Illumination’s Despicable Me franchise has dominated the culture since the very first film, released in 2010. The story of likable supervillain with a heart of gold, Gru, and his adoptive daughters has spawned two sequels and a third on the way in a matter a few short years. What has truly wedged itself within pop culture is Gru’s adorable, gibberish-speaking companions, the Minions. Their spinoff prequel film, released in 2015, grossed over $1 billion, despite the film’s overall lack of quality. Audiences around the world just can’t get enough of these little dudes, hence their second spinoff film, a direct prequel to Despicable Me, showcasing their initial time with Gru. If the first Minions film felt more like a lifeless exercise in branding, The Rise of Gru is more in line with the irresistible Despicable Me films.
The year is 1976, the Minions, namely Kevin, Stuart and Bob, alongside the legion of banana-obsessed little tikes have only just become acquainted with their boss, Gru (Steve Carell, reprising his role, despite the character being a child), Gru is just 11 years old, and dreams of becoming a world-renowned supervillain. His favorite supervillain supergroup, going by the name of the Vicious Six, consisting of Belle Bottom (Taraji P. Henson), Nun-Chuck (Lucy Lawless), Jean-Clawed, a villain with a robotic lobster claw (Jean-Claude Van Damme, in a joke so good I almost didn’t put it in this review), Svengeance (Dolph Lundgren), Stronghold (the great, Danny Trejo) and the leader of the group, Wild Knuckles (Alan Arkin). When the Six force out Wild Knuckles, they interview for the new opening. Gru, managing to nab an interview, is quickly rejected. In a bit of revenge, Gru decides to steal a precious stone from the Six, leading to Gru getting kidnapped. His only hope of rescue comes in the form of his bumbling Minions.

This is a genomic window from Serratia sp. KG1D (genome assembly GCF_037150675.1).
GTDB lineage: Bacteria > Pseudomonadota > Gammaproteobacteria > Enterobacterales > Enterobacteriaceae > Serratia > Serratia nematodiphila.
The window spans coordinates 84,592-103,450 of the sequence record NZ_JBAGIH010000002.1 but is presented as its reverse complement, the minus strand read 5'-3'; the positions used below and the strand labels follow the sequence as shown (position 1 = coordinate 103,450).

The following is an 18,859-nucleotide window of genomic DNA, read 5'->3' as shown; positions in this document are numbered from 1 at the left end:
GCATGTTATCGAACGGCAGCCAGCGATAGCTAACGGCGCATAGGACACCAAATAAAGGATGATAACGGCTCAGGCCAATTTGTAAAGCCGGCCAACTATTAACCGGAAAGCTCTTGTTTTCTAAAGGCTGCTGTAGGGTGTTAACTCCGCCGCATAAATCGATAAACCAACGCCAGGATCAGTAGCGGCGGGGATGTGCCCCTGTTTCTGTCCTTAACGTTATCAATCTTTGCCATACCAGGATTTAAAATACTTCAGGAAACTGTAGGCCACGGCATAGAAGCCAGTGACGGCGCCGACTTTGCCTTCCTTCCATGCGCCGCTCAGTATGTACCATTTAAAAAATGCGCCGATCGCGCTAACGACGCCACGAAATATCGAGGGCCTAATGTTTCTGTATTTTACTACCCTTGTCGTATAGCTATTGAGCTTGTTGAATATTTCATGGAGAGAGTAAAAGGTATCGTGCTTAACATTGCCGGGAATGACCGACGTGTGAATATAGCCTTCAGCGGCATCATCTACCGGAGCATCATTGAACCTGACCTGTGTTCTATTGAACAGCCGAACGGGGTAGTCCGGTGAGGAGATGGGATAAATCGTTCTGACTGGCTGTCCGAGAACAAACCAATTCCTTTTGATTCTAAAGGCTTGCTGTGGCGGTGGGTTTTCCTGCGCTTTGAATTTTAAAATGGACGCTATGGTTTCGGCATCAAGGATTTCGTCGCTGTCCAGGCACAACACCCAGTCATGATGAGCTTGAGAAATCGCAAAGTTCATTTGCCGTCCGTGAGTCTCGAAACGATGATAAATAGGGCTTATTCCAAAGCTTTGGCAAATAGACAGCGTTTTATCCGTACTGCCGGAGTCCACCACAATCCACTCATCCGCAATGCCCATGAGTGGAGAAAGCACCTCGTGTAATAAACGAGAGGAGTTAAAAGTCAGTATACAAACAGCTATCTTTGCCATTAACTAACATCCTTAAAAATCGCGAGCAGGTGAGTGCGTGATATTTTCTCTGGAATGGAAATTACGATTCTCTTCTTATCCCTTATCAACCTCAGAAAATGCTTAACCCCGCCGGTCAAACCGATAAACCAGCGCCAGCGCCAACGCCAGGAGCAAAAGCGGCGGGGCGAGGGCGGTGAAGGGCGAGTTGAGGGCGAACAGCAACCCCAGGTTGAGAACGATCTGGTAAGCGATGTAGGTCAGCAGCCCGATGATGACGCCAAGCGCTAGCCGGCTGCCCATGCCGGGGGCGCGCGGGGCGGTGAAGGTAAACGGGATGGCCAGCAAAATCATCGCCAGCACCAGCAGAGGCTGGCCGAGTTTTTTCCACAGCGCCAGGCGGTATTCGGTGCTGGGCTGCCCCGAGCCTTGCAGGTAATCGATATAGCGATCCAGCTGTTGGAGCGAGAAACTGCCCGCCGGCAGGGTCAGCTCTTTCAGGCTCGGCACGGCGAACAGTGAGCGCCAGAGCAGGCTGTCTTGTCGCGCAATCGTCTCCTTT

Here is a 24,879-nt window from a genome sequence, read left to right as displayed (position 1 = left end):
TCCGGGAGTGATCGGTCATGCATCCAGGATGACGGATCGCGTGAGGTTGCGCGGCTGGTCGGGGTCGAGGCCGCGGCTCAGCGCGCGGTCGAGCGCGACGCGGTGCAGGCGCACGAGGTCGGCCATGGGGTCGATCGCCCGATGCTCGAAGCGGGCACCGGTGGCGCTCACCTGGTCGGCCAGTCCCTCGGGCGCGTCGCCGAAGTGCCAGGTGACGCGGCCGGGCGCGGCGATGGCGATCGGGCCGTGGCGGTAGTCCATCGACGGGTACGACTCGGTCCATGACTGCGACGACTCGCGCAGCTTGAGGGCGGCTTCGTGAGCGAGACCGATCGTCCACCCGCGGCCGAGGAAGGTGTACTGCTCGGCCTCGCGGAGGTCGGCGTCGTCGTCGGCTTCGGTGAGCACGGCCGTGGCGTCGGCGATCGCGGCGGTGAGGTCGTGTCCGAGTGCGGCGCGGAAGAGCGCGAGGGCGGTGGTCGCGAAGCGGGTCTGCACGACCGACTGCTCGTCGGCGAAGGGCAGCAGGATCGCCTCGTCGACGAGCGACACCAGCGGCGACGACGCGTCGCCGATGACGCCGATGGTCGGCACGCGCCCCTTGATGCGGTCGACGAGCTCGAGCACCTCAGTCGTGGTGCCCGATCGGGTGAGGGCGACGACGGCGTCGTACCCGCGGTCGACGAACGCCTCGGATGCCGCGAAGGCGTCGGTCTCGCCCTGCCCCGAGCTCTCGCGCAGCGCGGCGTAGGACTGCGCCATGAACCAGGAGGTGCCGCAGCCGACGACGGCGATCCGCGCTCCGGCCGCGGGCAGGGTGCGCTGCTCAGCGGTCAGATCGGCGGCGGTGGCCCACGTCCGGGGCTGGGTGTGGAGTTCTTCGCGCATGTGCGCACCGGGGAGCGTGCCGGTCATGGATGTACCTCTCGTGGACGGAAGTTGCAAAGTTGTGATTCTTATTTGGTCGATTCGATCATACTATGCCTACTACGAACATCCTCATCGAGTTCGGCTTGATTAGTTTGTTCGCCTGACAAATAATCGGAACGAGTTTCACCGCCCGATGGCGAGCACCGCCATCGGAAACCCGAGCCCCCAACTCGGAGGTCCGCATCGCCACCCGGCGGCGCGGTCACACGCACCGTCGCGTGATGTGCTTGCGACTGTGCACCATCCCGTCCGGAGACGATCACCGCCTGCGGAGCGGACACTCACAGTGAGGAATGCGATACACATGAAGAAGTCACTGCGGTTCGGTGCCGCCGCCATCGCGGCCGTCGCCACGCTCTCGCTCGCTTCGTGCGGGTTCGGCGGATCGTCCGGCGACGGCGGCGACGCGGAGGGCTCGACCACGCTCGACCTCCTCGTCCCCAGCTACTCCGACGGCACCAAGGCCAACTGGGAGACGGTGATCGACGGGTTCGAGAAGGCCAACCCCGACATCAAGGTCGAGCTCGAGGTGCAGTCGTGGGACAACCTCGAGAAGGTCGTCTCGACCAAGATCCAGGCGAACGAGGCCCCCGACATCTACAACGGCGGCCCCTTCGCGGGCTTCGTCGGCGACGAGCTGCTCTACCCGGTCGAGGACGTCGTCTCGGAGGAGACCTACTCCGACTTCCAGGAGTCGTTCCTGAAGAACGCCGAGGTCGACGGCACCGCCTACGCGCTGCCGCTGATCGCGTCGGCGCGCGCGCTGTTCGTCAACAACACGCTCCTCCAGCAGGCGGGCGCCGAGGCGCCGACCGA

Returning Minions director Kyle Balda maintains the franchise’s visual panache with an abundance of hyperactive colors and cartoonish gags. This is the kind of film that prioritizes sight gags over plot development, which is fine when the gags comes so fast and are largely amusing, if not genuinely witty. The seemingly never-ending comedy of errors continues to find enough zany, witty avenues to keep these characters from growing stale.
The Minions hijinks are as consistently silly and playful as ever, with the writers changing up the scenarios and locations just enough. Michelle Yeoh, coming off her best work to date in this spring’s sleeper hit Everything Everywhere All at Once, voices Master Chow, who teaches the Minions the art of Kung Fu. There’s a killer sequence involving the Minions taking over as Pilots — and even the flight attendant — of an airplane with guffawing results. Discovering the early rapport between Gru and the gang is also quite entertaining. The soundtrack fit with classic 70’s funk and soul music, including covers by artists like Tame Impala, Brockhampton, H.E.R. and St. Vincent amongst others, is well-produced and isn’t as forced or as obvious as some other films from Illumination.
Despite running at a thankfully brief 89 minute runtime, Minions: The Rise of Gru can sometimes border on irritation with its near-endless barrage of visual and aural noise. Some sequences play out like they’re operating on a sensory level of an 11. Even if the film is never boring and delivers amusement on a consistent basis, it does all feel very slight.
Minions: The Rise of Gru is short on plot and can be occasionally cacophonous, but has enough consistent laughs, zaniness and visual inventiveness to keep audiences, young and old, entertained. It’s the kind of film that should inspire giggles from every family member.